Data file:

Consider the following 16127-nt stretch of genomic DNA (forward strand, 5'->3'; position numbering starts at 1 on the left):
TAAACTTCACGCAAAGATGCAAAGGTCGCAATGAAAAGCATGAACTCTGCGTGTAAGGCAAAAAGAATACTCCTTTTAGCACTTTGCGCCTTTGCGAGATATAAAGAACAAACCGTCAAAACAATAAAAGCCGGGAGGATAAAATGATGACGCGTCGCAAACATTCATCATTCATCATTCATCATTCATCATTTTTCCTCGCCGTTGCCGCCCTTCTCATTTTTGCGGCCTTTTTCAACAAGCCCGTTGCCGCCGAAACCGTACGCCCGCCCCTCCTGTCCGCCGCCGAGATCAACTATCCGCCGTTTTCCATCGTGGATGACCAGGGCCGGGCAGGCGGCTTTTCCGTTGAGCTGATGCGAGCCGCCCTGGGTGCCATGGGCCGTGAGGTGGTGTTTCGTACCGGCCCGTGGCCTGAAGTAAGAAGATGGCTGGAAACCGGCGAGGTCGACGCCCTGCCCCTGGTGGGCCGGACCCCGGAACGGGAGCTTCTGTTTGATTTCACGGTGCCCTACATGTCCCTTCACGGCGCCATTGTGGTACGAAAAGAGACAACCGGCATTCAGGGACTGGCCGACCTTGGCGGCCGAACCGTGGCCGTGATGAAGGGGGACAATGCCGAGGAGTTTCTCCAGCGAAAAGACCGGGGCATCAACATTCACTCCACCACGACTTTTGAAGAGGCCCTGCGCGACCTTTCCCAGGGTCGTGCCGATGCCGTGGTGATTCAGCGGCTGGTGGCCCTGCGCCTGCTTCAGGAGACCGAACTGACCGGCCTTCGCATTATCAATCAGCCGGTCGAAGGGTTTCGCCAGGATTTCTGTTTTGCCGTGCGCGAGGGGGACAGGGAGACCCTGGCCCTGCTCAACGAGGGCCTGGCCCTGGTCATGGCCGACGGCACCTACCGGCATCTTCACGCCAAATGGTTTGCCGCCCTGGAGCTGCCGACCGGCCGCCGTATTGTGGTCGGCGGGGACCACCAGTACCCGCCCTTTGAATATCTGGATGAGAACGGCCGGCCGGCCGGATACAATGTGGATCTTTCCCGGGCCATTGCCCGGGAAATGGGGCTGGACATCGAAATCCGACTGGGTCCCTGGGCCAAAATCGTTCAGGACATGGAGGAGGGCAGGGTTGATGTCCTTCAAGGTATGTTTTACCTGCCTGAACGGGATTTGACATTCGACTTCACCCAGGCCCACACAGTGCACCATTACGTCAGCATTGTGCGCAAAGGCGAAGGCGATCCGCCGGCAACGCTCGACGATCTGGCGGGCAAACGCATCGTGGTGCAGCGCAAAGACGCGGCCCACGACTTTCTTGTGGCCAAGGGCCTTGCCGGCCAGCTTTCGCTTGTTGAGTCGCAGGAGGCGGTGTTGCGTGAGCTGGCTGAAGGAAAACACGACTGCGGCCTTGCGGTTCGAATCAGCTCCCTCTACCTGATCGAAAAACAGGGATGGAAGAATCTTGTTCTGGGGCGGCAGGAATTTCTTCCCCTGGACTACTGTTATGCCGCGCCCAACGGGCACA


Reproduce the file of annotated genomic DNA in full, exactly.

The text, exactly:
Consider the following 16127-nt stretch of genomic DNA (forward strand, 5'->3'; position numbering starts at 1 on the left):
TAAACTTCACGCAAAGATGCAAAGGTCGCAATGAAAAGCATGAACTCTGCGTGTAAGGCAAAAAGAATACTCCTTTTAGCACTTTGCGCCTTTGCGAGATATAAAGAACAAACCGTCAAAACAATAAAAGCCGGGAGGATAAAATGATGACGCGTCGCAAACATTCATCATTCATCATTCATCATTCATCATTTTTCCTCGCCGTTGCCGCCCTTCTCATTTTTGCGGCCTTTTTCAACAAGCCCGTTGCCGCCGAAACCGTACGCCCGCCCCTCCTGTCCGCCGCCGAGATCAACTATCCGCCGTTTTCCATCGTGGATGACCAGGGCCGGGCAGGCGGCTTTTCCGTTGAGCTGATGCGAGCCGCCCTGGGTGCCATGGGCCGTGAGGTGGTGTTTCGTACCGGCCCGTGGCCTGAAGTAAGAAGATGGCTGGAAACCGGCGAGGTCGACGCCCTGCCCCTGGTGGGCCGGACCCCGGAACGGGAGCTTCTGTTTGATTTCACGGTGCCCTACATGTCCCTTCACGGCGCCATTGTGGTACGAAAAGAGACAACCGGCATTCAGGGACTGGCCGACCTTGGCGGCCGAACCGTGGCCGTGATGAAGGGGGACAATGCCGAGGAGTTTCTCCAGCGAAAAGACCGGGGCATCAACATTCACTCCACCACGACTTTTGAAGAGGCCCTGCGCGACCTTTCCCAGGGTCGTGCCGATGCCGTGGTGATTCAGCGGCTGGTGGCCCTGCGCCTGCTTCAGGAGACCGAACTGACCGGCCTTCGCATTATCAATCAGCCGGTCGAAGGGTTTCGCCAGGATTTCTGTTTTGCCGTGCGCGAGGGGGACAGGGAGACCCTGGCCCTGCTCAACGAGGGCCTGGCCCTGGTCATGGCCGACGGCACCTACCGGCATCTTCACGCCAAATGGTTTGCCGCCCTGGAGCTGCCGACCGGCCGCCGTATTGTGGTCGGCGGGGACCACCAGTACCCGCCCTTTGAATATCTGGATGAGAACGGCCGGCCGGCCGGATACAATGTGGATCTTTCCCGGGCCATTGCCCGGGAAATGGGGCTGGACATCGAAATCCGACTGGGTCCCTGGGCCAAAATCGTTCAGGACATGGAGGAGGGCAGGGTTGATGTCCTTCAAGGTATGTTTTACCTGCCTGAACGGGATTTGACATTCGACTTCACCCAGGCCCACACAGTGCACCATTACGTCAGCATTGTGCGCAAAGGCGAAGGCGATCCGCCGGCAACGCTCGACGATCTGGCGGGCAAACGCATCGTGGTGCAGCGCAAAGACGCGGCCCACGACTTTCTTGTGGCCAAGGGCCTTGCCGGCCAGCTTTCGCTTGTTGAGTCGCAGGAGGCGGTGTTGCGTGAGCTGGCTGAAGGAAAACACGACTGCGGCCTTGCGGTTCGAATCAGCTCCCTCTACCTGATCGAAAAACAGGGATGGAAGAATCTTGTTCTGGGGCGGCAGGAATTTCTTCCCCTGGACTACTGTTATGCCGCGCCCAACGGGCACA